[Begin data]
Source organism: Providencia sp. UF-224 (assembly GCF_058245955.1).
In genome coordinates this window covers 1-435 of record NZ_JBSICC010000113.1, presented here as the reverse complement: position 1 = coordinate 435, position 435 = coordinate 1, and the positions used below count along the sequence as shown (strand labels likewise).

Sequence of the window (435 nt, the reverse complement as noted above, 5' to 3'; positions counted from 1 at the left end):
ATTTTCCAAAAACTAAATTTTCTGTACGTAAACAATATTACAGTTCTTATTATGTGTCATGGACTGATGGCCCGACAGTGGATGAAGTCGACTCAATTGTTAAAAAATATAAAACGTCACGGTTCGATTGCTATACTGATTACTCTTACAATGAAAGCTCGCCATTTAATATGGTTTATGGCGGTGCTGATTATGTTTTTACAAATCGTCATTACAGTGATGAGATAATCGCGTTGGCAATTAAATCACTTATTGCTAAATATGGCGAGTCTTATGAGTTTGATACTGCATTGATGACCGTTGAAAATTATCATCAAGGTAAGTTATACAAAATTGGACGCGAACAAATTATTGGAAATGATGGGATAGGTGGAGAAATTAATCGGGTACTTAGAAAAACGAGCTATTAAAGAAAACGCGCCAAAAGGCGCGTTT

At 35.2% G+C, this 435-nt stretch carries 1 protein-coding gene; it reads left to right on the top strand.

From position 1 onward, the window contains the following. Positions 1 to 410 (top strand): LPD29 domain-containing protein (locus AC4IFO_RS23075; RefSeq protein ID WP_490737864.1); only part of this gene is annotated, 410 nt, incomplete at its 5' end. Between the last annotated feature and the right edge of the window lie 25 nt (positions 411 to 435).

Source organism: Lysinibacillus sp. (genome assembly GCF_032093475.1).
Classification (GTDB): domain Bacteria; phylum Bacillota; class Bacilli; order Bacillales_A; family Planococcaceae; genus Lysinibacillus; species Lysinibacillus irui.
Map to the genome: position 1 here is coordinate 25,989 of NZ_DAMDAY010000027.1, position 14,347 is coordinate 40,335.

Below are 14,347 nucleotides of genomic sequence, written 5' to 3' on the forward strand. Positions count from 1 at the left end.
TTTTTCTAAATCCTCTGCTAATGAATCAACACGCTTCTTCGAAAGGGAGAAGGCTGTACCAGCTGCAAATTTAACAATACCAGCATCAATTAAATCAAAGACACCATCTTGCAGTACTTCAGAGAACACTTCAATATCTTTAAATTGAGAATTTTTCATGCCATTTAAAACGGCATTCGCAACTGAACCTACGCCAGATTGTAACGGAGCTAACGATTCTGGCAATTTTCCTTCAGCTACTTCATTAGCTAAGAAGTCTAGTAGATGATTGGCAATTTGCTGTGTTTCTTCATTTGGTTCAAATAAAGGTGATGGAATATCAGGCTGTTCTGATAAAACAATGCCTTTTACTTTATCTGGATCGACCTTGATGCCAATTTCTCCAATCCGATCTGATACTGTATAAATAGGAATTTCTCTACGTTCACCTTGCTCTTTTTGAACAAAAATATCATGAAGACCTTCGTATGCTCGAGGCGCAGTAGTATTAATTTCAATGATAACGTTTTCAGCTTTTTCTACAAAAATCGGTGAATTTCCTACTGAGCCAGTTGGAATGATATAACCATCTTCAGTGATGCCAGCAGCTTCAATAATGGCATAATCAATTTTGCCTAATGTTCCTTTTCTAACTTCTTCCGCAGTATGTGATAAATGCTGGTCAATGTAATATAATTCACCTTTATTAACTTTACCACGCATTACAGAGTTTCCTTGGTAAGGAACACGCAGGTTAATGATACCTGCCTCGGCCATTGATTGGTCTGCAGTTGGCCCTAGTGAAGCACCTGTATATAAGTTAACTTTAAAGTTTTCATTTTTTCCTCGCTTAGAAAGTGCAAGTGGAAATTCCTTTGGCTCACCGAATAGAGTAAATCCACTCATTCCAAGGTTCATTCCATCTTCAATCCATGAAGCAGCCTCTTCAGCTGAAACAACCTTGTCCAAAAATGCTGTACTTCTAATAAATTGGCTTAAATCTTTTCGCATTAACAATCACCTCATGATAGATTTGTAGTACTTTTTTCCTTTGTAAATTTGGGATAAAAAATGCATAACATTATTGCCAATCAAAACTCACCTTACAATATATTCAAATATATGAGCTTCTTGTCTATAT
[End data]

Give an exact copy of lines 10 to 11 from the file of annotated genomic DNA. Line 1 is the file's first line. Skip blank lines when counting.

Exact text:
Below are 14,347 nucleotides of genomic sequence, written 5' to 3' on the forward strand. Positions count from 1 at the left end.
TTTTTCTAAATCCTCTGCTAATGAATCAACACGCTTCTTCGAAAGGGAGAAGGCTGTACCAGCTGCAAATTTAACAATACCAGCATCAATTAAATCAAAGACACCATCTTGCAGTACTTCAGAGAACACTTCAATATCTTTAAATTGAGAATTTTTCATGCCATTTAAAACGGCATTCGCAACTGAACCTACGCCAGATTGTAACGGAGCTAACGATTCTGGCAATTTTCCTTCAGCTACTTCATTAGCTAAGAAGTCTAGTAGATGATTGGCAATTTGCTGTGTTTCTTCATTTGGTTCAAATAAAGGTGATGGAATATCAGGCTGTTCTGATAAAACAATGCCTTTTACTTTATCTGGATCGACCTTGATGCCAATTTCTCCAATCCGATCTGATACTGTATAAATAGGAATTTCTCTACGTTCACCTTGCTCTTTTTGAACAAAAATATCATGAAGACCTTCGTATGCTCGAGGCGCAGTAGTATTAATTTCAATGATAACGTTTTCAGCTTTTTCTACAAAAATCGGTGAATTTCCTACTGAGCCAGTTGGAATGATATAACCATCTTCAGTGATGCCAGCAGCTTCAATAATGGCATAATCAATTTTGCCTAATGTTCCTTTTCTAACTTCTTCCGCAGTATGTGATAAATGCTGGTCAATGTAATATAATTCACCTTTATTAACTTTACCACGCATTACAGAGTTTCCTTGGTAAGGAACACGCAGGTTAATGATACCTGCCTCGGCCATTGATTGGTCTGCAGTTGGCCCTAGTGAAGCACCTGTATATAAGTTAACTTTAAAGTTTTCATTTTTTCCTCGCTTAGAAAGTGCAAGTGGAAATTCCTTTGGCTCACCGAATAGAGTAAATCCACTCATTCCAAGGTTCATTCCATCTTCAATCCATGAAGCAGCCTCTTCAGCTGAAACAACCTTGTCCAAAAATGCTGTACTTCTAATAAATTGGCTTAAATCTTTTCGCATTAACAATCACCTCATGATAGATTTGTAGTACTTTTTTCCTTTGTAAATTTGGGATAAAAAATGCATAACATTATTGCCAATCAAAACTCACCTTACAATATATTCAAATATATGAGCTTCTTGTCTATAT